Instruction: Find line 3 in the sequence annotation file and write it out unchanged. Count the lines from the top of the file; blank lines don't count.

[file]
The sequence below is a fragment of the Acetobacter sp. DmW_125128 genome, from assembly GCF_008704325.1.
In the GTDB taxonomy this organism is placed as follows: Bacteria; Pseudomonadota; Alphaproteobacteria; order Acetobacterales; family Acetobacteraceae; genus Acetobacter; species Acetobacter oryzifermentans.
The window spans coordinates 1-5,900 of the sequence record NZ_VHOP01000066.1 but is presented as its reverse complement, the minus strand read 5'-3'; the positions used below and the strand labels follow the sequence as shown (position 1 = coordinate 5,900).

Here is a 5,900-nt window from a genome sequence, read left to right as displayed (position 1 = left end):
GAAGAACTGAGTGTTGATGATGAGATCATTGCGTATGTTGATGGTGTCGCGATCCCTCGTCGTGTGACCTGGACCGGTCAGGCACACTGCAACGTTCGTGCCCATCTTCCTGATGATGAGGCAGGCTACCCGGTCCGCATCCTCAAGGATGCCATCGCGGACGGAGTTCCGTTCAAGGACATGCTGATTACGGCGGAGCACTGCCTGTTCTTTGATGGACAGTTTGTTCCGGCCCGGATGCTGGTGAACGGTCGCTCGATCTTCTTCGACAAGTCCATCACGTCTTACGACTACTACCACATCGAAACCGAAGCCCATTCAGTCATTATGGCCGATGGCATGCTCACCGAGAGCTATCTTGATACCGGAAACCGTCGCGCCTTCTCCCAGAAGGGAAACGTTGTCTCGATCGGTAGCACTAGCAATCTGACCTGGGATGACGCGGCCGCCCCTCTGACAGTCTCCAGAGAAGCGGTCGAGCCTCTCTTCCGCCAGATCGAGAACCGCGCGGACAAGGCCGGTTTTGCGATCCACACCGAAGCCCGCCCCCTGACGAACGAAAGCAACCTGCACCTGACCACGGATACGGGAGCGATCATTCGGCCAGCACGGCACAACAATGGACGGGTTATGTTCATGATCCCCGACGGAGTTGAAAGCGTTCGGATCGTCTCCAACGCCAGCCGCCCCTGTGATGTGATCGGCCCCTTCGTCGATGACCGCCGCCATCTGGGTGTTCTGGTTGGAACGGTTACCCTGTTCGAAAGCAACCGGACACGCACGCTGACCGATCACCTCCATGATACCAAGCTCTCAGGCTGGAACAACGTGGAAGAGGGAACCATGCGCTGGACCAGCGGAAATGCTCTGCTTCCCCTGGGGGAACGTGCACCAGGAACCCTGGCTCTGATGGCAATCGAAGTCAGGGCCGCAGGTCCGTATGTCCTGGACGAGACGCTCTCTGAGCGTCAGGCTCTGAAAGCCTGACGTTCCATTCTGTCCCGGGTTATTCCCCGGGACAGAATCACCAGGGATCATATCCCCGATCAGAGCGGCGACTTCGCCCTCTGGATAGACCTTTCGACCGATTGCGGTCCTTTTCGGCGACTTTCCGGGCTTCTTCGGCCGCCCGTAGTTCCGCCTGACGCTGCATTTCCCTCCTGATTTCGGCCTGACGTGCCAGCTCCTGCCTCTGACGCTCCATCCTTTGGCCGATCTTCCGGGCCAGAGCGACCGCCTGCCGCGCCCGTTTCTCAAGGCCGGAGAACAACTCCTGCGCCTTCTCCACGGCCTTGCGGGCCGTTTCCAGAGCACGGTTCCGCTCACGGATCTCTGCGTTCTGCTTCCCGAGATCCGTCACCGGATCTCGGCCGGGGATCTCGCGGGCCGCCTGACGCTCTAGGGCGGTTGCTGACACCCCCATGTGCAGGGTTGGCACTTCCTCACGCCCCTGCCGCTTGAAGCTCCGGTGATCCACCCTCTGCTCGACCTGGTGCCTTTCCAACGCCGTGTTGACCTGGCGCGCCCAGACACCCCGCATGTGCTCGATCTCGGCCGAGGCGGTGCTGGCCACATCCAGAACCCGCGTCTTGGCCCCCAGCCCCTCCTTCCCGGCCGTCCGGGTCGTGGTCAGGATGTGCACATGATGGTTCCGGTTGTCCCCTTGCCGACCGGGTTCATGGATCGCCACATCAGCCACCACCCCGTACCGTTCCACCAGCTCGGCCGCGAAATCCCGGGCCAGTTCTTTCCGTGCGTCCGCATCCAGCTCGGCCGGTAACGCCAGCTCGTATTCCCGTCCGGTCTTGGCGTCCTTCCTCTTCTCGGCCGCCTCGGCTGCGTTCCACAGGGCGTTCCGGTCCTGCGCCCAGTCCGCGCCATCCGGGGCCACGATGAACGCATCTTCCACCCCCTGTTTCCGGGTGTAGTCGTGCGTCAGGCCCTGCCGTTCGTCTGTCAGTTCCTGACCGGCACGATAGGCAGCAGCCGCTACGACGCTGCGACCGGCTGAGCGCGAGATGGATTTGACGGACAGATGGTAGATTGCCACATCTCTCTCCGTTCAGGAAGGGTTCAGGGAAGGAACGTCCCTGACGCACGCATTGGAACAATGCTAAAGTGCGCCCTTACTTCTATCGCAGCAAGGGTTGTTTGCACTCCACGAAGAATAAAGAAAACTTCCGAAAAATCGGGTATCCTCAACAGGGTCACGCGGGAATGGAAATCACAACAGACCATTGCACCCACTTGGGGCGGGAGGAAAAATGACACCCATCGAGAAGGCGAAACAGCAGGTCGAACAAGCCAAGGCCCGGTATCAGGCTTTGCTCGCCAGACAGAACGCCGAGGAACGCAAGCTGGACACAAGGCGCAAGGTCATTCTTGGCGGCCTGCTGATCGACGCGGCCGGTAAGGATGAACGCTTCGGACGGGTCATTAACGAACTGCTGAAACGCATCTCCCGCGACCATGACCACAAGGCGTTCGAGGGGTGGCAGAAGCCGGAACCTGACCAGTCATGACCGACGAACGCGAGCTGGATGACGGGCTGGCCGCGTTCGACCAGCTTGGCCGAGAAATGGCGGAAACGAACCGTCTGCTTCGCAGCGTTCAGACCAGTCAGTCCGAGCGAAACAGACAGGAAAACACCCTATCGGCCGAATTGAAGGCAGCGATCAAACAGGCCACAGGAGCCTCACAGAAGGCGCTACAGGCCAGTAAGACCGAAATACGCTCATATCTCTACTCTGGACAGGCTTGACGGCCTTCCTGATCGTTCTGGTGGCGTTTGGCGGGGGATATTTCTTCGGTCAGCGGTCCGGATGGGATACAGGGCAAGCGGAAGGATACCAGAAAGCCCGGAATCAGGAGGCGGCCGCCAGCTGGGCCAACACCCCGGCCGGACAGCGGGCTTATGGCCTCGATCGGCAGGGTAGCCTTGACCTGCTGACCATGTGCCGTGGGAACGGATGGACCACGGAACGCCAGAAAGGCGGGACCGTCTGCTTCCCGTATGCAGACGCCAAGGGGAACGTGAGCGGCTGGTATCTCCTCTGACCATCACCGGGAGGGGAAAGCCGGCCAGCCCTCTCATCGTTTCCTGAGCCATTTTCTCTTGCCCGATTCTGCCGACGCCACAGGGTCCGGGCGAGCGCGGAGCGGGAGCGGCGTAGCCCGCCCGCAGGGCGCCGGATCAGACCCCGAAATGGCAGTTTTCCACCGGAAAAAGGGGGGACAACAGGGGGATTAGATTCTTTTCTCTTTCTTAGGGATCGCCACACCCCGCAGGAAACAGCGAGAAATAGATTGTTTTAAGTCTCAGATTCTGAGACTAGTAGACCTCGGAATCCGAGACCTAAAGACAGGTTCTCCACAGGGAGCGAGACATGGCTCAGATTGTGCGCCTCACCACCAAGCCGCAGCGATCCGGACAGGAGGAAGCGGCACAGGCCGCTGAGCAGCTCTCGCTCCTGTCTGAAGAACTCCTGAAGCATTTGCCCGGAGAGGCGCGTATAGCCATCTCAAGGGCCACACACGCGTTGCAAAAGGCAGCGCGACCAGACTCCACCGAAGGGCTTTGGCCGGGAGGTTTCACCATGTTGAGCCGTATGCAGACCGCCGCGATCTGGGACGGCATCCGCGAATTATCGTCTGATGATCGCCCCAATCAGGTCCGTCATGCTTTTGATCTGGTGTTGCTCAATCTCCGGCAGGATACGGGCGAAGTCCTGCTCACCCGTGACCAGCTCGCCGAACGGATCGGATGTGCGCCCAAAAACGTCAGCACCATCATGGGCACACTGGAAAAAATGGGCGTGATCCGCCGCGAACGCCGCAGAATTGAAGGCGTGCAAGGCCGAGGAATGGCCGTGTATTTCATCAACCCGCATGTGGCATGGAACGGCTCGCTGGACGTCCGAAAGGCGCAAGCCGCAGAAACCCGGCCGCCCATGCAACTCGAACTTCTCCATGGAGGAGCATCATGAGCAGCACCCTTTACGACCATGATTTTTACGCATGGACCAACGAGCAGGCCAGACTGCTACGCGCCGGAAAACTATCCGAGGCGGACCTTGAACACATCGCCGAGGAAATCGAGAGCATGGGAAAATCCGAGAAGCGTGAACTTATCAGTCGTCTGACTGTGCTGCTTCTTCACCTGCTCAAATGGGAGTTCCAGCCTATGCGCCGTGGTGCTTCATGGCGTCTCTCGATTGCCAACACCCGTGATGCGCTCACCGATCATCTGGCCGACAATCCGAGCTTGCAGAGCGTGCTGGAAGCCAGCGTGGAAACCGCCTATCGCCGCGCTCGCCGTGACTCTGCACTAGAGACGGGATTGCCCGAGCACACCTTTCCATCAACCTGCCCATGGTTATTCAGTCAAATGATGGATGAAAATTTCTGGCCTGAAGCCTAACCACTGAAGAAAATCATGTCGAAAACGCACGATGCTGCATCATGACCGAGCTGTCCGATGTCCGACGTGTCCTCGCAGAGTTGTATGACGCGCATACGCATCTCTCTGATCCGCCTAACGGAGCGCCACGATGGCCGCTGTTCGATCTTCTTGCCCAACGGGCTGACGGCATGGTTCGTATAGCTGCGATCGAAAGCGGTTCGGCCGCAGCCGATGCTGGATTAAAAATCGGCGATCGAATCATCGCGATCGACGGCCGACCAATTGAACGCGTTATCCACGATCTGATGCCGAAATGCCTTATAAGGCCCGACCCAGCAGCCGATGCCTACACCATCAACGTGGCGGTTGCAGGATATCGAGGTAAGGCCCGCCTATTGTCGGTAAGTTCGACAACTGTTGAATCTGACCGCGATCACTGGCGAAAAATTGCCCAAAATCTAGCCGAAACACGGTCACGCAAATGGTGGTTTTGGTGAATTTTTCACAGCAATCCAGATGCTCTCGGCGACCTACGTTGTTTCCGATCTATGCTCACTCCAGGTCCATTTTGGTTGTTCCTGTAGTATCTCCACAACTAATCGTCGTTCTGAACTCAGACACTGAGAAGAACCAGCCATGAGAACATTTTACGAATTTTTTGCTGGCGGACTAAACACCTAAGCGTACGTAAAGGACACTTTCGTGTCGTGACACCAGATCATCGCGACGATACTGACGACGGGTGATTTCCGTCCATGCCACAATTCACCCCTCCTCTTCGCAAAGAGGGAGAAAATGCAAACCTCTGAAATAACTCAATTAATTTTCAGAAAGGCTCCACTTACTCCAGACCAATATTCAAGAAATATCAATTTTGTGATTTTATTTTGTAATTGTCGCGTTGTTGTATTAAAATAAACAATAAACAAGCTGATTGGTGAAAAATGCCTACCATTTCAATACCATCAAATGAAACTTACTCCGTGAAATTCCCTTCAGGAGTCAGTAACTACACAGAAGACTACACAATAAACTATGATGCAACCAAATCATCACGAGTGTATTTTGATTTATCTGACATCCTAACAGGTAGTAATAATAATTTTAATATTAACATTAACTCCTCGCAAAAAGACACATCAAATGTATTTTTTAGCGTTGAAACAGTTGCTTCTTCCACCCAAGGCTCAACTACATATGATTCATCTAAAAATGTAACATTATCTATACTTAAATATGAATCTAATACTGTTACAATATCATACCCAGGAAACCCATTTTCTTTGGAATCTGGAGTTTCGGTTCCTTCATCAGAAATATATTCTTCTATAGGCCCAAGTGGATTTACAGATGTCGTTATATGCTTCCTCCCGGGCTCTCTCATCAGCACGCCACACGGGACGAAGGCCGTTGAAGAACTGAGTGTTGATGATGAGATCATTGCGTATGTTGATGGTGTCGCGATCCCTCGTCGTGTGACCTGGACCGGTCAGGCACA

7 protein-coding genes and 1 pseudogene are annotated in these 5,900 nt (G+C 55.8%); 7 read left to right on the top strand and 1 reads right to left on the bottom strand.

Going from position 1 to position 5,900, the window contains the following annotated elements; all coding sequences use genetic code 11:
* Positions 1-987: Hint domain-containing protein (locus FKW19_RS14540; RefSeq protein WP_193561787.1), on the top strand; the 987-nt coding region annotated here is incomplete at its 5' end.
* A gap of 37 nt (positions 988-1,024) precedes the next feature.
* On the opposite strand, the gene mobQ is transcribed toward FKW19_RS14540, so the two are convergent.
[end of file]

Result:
The window spans coordinates 1-5,900 of the sequence record NZ_VHOP01000066.1 but is presented as its reverse complement, the minus strand read 5'-3'; the positions used below and the strand labels follow the sequence as shown (position 1 = coordinate 5,900).